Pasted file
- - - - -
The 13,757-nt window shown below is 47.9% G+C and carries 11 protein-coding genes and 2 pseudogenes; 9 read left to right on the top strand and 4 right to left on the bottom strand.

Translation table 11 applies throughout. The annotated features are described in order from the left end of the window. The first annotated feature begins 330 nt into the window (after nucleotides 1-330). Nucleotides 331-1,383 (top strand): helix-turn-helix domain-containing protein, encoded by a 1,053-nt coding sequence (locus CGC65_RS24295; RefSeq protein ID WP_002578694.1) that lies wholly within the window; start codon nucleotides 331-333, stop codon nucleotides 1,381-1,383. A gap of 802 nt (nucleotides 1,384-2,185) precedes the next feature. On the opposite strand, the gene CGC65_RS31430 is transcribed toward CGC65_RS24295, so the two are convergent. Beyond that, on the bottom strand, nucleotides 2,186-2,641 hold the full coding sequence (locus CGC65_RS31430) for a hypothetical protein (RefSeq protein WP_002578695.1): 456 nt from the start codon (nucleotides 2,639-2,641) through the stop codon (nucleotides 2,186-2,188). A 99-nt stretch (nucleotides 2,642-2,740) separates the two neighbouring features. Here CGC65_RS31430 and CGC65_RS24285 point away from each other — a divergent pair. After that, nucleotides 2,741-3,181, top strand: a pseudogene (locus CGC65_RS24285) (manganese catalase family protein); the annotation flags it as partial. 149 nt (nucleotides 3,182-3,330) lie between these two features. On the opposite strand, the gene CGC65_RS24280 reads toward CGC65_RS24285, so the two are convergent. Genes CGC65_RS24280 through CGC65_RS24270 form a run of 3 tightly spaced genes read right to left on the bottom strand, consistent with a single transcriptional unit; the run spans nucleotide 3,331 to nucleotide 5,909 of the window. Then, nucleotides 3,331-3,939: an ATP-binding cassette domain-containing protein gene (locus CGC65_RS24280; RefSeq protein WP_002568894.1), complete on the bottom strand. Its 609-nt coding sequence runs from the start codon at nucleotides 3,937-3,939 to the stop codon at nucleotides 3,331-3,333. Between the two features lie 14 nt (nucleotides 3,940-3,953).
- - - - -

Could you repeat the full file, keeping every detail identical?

The 13,757-nt window shown below is 47.9% G+C and carries 11 protein-coding genes and 2 pseudogenes; 9 read left to right on the top strand and 4 right to left on the bottom strand.

Translation table 11 applies throughout. The annotated features are described in order from the left end of the window. The first annotated feature begins 330 nt into the window (after nucleotides 1-330). Nucleotides 331-1,383 (top strand): helix-turn-helix domain-containing protein, encoded by a 1,053-nt coding sequence (locus CGC65_RS24295; RefSeq protein ID WP_002578694.1) that lies wholly within the window; start codon nucleotides 331-333, stop codon nucleotides 1,381-1,383. A gap of 802 nt (nucleotides 1,384-2,185) precedes the next feature. On the opposite strand, the gene CGC65_RS31430 is transcribed toward CGC65_RS24295, so the two are convergent. Beyond that, on the bottom strand, nucleotides 2,186-2,641 hold the full coding sequence (locus CGC65_RS31430) for a hypothetical protein (RefSeq protein WP_002578695.1): 456 nt from the start codon (nucleotides 2,639-2,641) through the stop codon (nucleotides 2,186-2,188). A 99-nt stretch (nucleotides 2,642-2,740) separates the two neighbouring features. Here CGC65_RS31430 and CGC65_RS24285 point away from each other — a divergent pair. After that, nucleotides 2,741-3,181, top strand: a pseudogene (locus CGC65_RS24285) (manganese catalase family protein); the annotation flags it as partial. 149 nt (nucleotides 3,182-3,330) lie between these two features. On the opposite strand, the gene CGC65_RS24280 reads toward CGC65_RS24285, so the two are convergent. Genes CGC65_RS24280 through CGC65_RS24270 form a run of 3 tightly spaced genes read right to left on the bottom strand, consistent with a single transcriptional unit; the run spans nucleotide 3,331 to nucleotide 5,909 of the window. Then, nucleotides 3,331-3,939: an ATP-binding cassette domain-containing protein gene (locus CGC65_RS24280; RefSeq protein WP_002568894.1), complete on the bottom strand. Its 609-nt coding sequence runs from the start codon at nucleotides 3,937-3,939 to the stop codon at nucleotides 3,331-3,333. Between the two features lie 14 nt (nucleotides 3,940-3,953).